Free To Exist Report

To celebrate IDAHOBIT on May 17, Vicsport joined VicHealth and Swinburne University to hold an event that launched the ‘Free to Exist’ report, analysing LGBTIQA+ young people’s participation in sport and physical activity.

One of the first Australian studies to document participation rates of LGBTIQA+ people in sport and provide current data on the prevalence of discrimination for LGBTIQA+ people across sport and movement settings, the event provided an opportunity for Chief Investigator, Dr Ryan Storr, to present his discoveries to the Victorian sport and recreation sector.

Through five focus groups and 506 LGBTIQA+ young people that participated in a quantitative survey, key takeaways included findings that 53% of LGBTIQA+ young people witnessed discrimination within sport settings, 40% experienced discrimination, 76% of gay men witnessed homophobia and 63% of gay men had experienced homophobia.

Although these rates show improvements from an Out in the Fields Study from 2014, the slow decline in discrimination proves that work needs to continue, especially against a backdrop of resistance to LGBTIQA+ equalities from some within the industry.

A dominant theme across the focus groups found that young people simply want to be themselves and ‘just exist’, free to not have their identity challenged, questioned, ridiculed, resisted or invalidated.

This is central to Vicsport’s rainbow inclusion commitment, that there is a place in sport for everyone, exactly as you are. Our Inclusion webpage outlines why LGBTIQA+ inclusion is important, organisations that can assist in promoting and celebrating diversity within sporting organisations as well as resources such as appropriate language and terminology, how to be an active ally and relevant days of significance.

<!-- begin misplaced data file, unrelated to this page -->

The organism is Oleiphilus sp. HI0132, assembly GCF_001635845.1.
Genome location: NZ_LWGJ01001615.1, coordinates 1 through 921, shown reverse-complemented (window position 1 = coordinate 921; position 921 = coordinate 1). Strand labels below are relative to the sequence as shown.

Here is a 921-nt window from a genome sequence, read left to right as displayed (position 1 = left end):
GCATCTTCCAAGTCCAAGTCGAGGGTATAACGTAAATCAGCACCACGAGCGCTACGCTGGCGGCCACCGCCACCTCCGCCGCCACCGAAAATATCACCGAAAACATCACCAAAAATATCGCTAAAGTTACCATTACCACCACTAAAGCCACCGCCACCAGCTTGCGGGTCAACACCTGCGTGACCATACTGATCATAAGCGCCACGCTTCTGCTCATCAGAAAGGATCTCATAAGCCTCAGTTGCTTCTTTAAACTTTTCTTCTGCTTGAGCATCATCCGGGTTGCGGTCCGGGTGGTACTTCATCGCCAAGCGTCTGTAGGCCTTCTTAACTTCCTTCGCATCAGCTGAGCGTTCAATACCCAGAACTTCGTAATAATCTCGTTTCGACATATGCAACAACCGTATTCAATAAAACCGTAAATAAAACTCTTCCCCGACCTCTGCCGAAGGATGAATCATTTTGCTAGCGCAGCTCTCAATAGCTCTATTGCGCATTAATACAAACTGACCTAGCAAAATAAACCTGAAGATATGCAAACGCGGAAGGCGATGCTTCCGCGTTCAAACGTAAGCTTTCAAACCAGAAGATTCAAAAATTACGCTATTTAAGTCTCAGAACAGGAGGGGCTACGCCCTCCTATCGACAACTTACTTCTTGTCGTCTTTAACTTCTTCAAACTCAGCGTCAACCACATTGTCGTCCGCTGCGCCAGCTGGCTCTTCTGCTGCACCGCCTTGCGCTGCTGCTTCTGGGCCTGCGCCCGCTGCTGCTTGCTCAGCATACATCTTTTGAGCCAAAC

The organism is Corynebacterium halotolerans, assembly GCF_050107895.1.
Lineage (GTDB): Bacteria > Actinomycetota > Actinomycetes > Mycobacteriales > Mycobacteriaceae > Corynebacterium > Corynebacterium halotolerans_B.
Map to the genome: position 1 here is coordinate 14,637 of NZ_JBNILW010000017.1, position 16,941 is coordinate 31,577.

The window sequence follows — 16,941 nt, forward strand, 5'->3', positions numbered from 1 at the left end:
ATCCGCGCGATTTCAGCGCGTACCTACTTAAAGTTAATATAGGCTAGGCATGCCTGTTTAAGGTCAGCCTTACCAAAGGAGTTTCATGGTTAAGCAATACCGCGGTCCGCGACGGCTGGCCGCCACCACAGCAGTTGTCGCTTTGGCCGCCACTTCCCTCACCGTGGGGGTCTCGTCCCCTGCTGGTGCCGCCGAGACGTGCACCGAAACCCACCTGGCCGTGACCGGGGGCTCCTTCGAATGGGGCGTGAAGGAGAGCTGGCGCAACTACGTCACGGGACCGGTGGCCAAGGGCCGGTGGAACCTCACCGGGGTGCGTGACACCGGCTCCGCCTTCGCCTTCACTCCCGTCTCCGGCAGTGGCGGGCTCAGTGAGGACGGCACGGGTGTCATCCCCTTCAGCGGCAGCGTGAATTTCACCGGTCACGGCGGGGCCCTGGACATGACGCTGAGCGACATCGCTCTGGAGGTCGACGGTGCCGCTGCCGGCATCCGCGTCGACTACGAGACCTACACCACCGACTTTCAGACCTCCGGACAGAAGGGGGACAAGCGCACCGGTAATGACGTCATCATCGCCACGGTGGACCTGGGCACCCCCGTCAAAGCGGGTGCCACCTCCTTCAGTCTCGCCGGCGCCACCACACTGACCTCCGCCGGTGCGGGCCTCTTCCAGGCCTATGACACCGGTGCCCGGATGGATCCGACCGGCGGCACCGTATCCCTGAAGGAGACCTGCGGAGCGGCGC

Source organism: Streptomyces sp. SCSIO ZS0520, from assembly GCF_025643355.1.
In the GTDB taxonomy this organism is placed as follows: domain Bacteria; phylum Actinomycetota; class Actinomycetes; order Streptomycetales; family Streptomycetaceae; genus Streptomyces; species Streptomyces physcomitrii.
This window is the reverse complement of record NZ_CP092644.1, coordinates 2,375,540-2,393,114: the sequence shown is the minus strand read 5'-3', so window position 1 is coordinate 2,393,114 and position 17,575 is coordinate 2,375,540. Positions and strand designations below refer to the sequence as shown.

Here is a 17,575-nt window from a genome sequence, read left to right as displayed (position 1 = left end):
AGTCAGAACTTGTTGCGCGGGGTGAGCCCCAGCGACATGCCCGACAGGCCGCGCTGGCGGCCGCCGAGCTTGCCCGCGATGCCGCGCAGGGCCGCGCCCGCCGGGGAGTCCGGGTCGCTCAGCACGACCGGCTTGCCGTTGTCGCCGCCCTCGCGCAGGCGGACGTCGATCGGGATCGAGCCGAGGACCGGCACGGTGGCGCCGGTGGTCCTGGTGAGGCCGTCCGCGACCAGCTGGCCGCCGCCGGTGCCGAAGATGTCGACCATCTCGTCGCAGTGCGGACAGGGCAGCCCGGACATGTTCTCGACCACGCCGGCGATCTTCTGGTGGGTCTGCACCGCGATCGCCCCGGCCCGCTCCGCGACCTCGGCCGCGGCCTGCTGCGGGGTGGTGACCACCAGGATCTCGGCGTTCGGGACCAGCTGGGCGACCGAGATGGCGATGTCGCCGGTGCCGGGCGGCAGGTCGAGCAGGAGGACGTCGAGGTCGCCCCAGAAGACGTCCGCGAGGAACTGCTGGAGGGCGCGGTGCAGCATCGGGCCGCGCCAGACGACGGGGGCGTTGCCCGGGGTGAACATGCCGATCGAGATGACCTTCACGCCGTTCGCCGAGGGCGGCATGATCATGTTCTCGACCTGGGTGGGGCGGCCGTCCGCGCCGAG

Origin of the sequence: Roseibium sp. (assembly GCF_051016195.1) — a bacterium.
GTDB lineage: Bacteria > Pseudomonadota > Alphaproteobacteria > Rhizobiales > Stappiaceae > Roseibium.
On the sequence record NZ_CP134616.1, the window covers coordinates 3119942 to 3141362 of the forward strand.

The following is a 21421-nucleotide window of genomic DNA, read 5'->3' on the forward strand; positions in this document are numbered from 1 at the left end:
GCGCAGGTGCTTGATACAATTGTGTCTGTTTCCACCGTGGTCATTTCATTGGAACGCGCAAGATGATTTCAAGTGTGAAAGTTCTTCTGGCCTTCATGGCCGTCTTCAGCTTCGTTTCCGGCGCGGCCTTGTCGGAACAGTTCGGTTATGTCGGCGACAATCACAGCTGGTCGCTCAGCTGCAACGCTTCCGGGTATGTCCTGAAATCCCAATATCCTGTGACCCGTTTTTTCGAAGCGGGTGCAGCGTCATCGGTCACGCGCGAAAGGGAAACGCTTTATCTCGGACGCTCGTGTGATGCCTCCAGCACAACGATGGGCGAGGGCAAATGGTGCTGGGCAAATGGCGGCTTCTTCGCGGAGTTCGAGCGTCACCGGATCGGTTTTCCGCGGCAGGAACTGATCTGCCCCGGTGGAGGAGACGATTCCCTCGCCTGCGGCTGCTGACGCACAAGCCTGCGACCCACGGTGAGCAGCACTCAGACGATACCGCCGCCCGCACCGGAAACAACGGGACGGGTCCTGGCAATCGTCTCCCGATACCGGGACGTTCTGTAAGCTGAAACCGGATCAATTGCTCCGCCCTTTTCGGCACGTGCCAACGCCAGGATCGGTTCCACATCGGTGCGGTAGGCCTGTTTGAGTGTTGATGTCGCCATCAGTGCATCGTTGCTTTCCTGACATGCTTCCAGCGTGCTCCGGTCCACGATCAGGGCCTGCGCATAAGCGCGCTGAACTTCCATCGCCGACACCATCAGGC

The ‘Free to Exist’ report also found that when LGBTIQA+ young people engage in sport and physical activity, their biggest motivations are for physical health and fitness (62%), fun and enjoyment (60%) and to improve mental health (37%). The biggest enablers of participation for this group were friend referrals (57%), welcoming and affirming culture of LGBTIQA+ people (45%), and LGBTIQA+ specific come-and-try programs (42%).

An organisation that has found success in addressing the concerns of their rainbow participants is Lacrosse Victoria, who initiated a Pride Cup in 2022.

“After running some focus groups and consulting with members, we identified that the LGBTIQ+ space was something that needed addressing within lacrosse,” said Lacrosse Victoria Development Officer, Kristen Hutchison.

“Some members of the LGBTIQ+ lacrosse community felt there was a ‘don’t ask, don’t tell’ mentality and that was troubling. We want people to be able to be their true selves within the sport, to be acknowledged and to be heard. So, we established an LGBTIQ+ advisory group and they assisted us through a number of steps which included the Pride Cup.”

Setting a goal of 16 teams for the event, Lacrosse Victoria exceeded expectations with 22 teams registering including ten out of their 16 field clubs.

“Sport needs to be for everyone,” said Kristen. “It doesn’t matter who you are, where you come from or what abilities you have, sport needs to be able to accommodate you.”

Overall, the data from the ‘Free to Exist’ report showed that targeted sports and programs are urgently needed to ensure sport and movement settings do not continue to cause harm and force LGBTIQA+ young people to remove themselves from sport and movement settings.

Sport has the power to positively enrich the lives of a marginalised and disenfranchised group in society but the findings of this report highlight that the time to realise this potential is now.

The full ‘Free to Exist’ report can be accessed via VicHealth’s website here.

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